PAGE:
When you hear people conversing in an unfamiliar language, why is it that you can’t even tell where one word ends and the next begins? If you are a native English speaker, why is it so challenging to get your mouth around a French or Hebrew “r”, which originates lower in the throat, or the “r” in Spanish or Italian, which is trilled on the tip of the tongue? Your ability to hear and make sounds, and to understand their meaning as language, is wired into your brain. How you acquire that wiring illuminates an age-old debate about human nature.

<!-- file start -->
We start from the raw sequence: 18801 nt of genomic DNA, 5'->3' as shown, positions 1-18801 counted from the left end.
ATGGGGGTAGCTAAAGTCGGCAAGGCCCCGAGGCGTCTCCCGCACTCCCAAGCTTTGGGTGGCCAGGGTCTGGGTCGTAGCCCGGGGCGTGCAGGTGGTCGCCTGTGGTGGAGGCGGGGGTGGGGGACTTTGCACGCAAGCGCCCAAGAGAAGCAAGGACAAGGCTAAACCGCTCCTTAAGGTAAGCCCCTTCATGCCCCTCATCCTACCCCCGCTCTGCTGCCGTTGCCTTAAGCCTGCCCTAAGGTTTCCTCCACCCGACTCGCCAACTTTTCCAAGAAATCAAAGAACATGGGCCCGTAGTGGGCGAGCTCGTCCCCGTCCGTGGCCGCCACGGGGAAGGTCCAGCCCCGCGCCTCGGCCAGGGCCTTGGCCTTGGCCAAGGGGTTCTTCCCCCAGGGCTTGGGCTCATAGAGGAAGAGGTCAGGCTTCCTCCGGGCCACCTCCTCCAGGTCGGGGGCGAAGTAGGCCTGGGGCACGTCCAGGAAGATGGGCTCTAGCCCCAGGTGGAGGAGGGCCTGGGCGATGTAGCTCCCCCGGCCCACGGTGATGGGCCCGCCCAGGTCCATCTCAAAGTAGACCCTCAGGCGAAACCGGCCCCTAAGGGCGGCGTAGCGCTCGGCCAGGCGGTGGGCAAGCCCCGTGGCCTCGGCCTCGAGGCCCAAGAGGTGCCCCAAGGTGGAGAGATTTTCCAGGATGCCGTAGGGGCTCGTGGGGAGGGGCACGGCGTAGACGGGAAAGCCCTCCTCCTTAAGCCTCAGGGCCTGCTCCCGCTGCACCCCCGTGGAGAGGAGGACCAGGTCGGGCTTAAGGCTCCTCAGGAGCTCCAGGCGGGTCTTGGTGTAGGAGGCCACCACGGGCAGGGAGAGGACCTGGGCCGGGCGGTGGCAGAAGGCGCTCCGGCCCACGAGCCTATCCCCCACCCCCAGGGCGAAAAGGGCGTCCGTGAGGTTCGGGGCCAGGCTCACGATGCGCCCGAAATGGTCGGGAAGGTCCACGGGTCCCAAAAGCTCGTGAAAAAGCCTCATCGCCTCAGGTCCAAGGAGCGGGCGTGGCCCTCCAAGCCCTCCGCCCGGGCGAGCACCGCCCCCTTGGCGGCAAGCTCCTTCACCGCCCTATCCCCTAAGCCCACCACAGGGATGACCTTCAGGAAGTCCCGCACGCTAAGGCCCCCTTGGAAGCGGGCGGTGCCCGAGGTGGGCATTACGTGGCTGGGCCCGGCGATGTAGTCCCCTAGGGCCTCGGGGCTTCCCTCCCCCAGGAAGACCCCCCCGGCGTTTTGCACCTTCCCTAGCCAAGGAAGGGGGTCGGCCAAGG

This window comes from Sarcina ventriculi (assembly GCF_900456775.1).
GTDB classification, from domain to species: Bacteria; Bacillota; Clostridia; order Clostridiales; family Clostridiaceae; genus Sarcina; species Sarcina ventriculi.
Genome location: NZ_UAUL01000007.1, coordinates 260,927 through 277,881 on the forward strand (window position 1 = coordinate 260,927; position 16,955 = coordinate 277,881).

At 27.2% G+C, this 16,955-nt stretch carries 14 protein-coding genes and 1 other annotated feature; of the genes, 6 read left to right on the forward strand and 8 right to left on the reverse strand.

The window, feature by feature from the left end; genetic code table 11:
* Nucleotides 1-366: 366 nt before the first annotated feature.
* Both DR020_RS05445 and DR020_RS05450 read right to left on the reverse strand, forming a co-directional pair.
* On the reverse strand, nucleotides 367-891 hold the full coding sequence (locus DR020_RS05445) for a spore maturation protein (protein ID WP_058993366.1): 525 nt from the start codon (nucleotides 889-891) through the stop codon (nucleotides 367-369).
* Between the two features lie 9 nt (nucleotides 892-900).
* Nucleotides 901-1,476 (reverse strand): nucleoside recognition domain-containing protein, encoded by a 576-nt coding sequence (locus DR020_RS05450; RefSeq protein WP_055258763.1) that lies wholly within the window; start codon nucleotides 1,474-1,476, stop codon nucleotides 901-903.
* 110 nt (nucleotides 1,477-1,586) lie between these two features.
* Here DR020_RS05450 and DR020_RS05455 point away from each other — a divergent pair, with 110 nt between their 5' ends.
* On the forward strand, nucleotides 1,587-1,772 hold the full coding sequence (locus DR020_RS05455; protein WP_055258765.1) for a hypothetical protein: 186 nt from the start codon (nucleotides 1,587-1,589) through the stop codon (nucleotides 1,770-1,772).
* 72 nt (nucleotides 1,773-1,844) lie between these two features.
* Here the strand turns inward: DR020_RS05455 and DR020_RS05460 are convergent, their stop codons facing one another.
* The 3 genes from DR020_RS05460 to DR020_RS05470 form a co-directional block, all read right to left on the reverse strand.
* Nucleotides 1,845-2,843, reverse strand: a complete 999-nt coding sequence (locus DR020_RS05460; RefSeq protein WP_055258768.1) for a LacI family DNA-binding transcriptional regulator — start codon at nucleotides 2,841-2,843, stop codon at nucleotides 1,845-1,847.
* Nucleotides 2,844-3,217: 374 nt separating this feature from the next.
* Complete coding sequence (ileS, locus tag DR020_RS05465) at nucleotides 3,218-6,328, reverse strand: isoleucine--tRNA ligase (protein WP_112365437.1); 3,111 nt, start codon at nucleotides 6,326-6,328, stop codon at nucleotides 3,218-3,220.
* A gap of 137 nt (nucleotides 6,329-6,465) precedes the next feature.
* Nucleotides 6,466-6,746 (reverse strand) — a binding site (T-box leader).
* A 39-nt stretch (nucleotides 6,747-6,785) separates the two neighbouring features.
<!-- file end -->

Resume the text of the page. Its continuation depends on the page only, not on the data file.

In the first few months of your life, your infant brain is bathed in all kinds of information from the world around you, through your senses. This sense data causes changes in your brain as your neurons fire in various patterns. Some collections of neurons fire together frequently, strengthening or tuning their connections and aiding learning. Others are used less and are pruned away, making room for more useful ones to form. This process of tuning and pruning is called plasticity, and it happens throughout your life, but enormously in the first few years.
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